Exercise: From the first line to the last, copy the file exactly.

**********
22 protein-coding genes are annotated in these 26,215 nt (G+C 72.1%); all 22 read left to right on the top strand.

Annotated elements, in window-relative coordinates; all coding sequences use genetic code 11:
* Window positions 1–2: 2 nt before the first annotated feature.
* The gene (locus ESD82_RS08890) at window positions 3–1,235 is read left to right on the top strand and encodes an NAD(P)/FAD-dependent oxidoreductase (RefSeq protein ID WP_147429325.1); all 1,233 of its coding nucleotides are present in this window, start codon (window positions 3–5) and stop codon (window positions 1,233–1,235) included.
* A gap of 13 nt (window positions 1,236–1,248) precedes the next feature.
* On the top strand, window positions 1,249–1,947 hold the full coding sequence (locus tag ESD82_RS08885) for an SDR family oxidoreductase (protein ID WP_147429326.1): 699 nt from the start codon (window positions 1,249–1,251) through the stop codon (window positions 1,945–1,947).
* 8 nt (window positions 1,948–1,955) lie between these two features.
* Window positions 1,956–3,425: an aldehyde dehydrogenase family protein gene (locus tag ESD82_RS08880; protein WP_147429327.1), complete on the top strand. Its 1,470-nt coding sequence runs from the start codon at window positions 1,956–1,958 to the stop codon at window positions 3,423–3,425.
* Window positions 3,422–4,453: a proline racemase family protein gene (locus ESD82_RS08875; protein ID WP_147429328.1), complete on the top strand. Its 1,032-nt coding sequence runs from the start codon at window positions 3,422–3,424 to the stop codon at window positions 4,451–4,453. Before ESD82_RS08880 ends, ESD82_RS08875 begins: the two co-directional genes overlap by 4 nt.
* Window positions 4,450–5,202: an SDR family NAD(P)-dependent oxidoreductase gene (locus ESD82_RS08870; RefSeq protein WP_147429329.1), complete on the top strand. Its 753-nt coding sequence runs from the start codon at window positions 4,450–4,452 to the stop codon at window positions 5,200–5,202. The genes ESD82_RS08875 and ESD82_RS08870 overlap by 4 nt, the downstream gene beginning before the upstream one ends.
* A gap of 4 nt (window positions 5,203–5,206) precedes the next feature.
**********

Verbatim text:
22 protein-coding genes are annotated in these 26,215 nt (G+C 72.1%); all 22 read left to right on the top strand.

Annotated elements, in window-relative coordinates; all coding sequences use genetic code 11:
* Window positions 1–2: 2 nt before the first annotated feature.
* The gene (locus ESD82_RS08890) at window positions 3–1,235 is read left to right on the top strand and encodes an NAD(P)/FAD-dependent oxidoreductase (RefSeq protein ID WP_147429325.1); all 1,233 of its coding nucleotides are present in this window, start codon (window positions 3–5) and stop codon (window positions 1,233–1,235) included.
* A gap of 13 nt (window positions 1,236–1,248) precedes the next feature.
* On the top strand, window positions 1,249–1,947 hold the full coding sequence (locus tag ESD82_RS08885) for an SDR family oxidoreductase (protein ID WP_147429326.1): 699 nt from the start codon (window positions 1,249–1,251) through the stop codon (window positions 1,945–1,947).
* 8 nt (window positions 1,948–1,955) lie between these two features.
* Window positions 1,956–3,425: an aldehyde dehydrogenase family protein gene (locus tag ESD82_RS08880; protein WP_147429327.1), complete on the top strand. Its 1,470-nt coding sequence runs from the start codon at window positions 1,956–1,958 to the stop codon at window positions 3,423–3,425.
* Window positions 3,422–4,453: a proline racemase family protein gene (locus ESD82_RS08875; protein ID WP_147429328.1), complete on the top strand. Its 1,032-nt coding sequence runs from the start codon at window positions 3,422–3,424 to the stop codon at window positions 4,451–4,453. Before ESD82_RS08880 ends, ESD82_RS08875 begins: the two co-directional genes overlap by 4 nt.
* Window positions 4,450–5,202: an SDR family NAD(P)-dependent oxidoreductase gene (locus ESD82_RS08870; RefSeq protein WP_147429329.1), complete on the top strand. Its 753-nt coding sequence runs from the start codon at window positions 4,450–4,452 to the stop codon at window positions 5,200–5,202. The genes ESD82_RS08875 and ESD82_RS08870 overlap by 4 nt, the downstream gene beginning before the upstream one ends.
* A gap of 4 nt (window positions 5,203–5,206) precedes the next feature.